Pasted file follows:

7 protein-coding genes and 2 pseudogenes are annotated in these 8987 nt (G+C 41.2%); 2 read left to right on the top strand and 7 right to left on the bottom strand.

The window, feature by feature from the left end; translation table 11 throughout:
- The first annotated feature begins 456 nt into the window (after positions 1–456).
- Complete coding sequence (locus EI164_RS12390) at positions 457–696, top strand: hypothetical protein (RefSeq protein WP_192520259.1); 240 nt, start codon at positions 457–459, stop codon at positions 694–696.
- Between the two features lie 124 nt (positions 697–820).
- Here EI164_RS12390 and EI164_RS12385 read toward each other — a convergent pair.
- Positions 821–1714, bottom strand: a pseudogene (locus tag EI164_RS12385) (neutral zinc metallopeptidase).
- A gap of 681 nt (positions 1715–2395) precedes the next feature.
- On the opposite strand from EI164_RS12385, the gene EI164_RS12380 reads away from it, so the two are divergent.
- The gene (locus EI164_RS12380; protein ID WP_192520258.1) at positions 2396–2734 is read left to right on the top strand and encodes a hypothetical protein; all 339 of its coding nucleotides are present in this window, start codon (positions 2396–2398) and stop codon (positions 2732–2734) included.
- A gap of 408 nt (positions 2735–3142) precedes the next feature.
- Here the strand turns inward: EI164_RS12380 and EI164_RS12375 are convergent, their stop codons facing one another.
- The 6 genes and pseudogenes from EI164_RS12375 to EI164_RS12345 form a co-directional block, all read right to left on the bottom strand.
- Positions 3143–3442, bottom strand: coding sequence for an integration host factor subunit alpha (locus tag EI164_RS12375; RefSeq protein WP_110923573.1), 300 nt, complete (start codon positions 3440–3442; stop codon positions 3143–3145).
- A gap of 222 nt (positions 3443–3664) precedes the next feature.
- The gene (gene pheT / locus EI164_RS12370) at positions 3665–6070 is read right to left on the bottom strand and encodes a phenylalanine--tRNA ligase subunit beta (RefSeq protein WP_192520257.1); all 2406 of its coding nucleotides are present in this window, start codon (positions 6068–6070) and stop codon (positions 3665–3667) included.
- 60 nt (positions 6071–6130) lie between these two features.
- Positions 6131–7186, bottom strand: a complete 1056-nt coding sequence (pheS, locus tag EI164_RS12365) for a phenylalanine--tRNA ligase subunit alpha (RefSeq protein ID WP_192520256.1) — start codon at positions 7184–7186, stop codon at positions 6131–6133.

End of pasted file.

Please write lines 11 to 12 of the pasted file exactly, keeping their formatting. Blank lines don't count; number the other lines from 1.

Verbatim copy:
- A gap of 408 nt (positions 2735–3142) precedes the next feature.
- Here the strand turns inward: EI164_RS12380 and EI164_RS12375 are convergent, their stop codons facing one another.